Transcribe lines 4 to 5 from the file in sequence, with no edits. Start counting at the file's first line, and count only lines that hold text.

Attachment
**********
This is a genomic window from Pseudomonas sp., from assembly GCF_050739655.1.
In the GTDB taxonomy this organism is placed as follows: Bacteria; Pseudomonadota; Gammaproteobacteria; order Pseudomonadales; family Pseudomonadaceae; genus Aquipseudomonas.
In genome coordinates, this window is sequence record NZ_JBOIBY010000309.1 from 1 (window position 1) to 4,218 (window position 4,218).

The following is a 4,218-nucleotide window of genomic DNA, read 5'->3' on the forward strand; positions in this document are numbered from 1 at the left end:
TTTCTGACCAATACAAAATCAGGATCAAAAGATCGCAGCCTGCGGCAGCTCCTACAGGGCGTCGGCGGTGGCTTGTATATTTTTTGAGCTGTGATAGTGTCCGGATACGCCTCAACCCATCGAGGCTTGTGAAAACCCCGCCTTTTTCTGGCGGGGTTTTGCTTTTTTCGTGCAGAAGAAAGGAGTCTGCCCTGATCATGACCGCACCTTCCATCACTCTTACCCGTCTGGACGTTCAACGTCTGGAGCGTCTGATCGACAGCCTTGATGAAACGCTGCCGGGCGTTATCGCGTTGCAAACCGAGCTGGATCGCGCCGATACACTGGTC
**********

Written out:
The following is a 4,218-nucleotide window of genomic DNA, read 5'->3' on the forward strand; positions in this document are numbered from 1 at the left end:
TTTCTGACCAATACAAAATCAGGATCAAAAGATCGCAGCCTGCGGCAGCTCCTACAGGGCGTCGGCGGTGGCTTGTATATTTTTTGAGCTGTGATAGTGTCCGGATACGCCTCAACCCATCGAGGCTTGTGAAAACCCCGCCTTTTTCTGGCGGGGTTTTGCTTTTTTCGTGCAGAAGAAAGGAGTCTGCCCTGATCATGACCGCACCTTCCATCACTCTTACCCGTCTGGACGTTCAACGTCTGGAGCGTCTGATCGACAGCCTTGATGAAACGCTGCCGGGCGTTATCGCGTTGCAAACCGAGCTGGATCGCGCCGATACACTGGTC